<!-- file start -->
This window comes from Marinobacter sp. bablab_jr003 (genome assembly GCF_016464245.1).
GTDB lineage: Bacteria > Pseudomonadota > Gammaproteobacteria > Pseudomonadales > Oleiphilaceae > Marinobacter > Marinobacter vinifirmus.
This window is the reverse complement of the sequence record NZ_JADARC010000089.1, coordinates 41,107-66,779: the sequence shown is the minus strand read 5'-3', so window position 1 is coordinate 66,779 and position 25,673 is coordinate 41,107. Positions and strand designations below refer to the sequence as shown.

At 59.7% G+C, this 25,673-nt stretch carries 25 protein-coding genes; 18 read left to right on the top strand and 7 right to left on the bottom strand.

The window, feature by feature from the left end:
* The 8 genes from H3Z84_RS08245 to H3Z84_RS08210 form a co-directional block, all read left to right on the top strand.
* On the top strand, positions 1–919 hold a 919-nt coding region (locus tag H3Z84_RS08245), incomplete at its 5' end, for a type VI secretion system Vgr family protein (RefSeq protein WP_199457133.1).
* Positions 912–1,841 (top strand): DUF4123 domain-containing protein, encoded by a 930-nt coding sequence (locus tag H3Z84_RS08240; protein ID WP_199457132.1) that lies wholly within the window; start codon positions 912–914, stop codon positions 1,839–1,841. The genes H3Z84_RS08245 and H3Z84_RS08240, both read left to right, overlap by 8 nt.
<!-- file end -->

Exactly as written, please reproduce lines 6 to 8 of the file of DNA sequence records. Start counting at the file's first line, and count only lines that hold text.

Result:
* The 8 genes from H3Z84_RS08245 to H3Z84_RS08210 form a co-directional block, all read left to right on the top strand.
* On the top strand, positions 1–919 hold a 919-nt coding region (locus tag H3Z84_RS08245), incomplete at its 5' end, for a type VI secretion system Vgr family protein (RefSeq protein WP_199457133.1).
* Positions 912–1,841 (top strand): DUF4123 domain-containing protein, encoded by a 930-nt coding sequence (locus tag H3Z84_RS08240; protein ID WP_199457132.1) that lies wholly within the window; start codon positions 912–914, stop codon positions 1,839–1,841. The genes H3Z84_RS08245 and H3Z84_RS08240, both read left to right, overlap by 8 nt.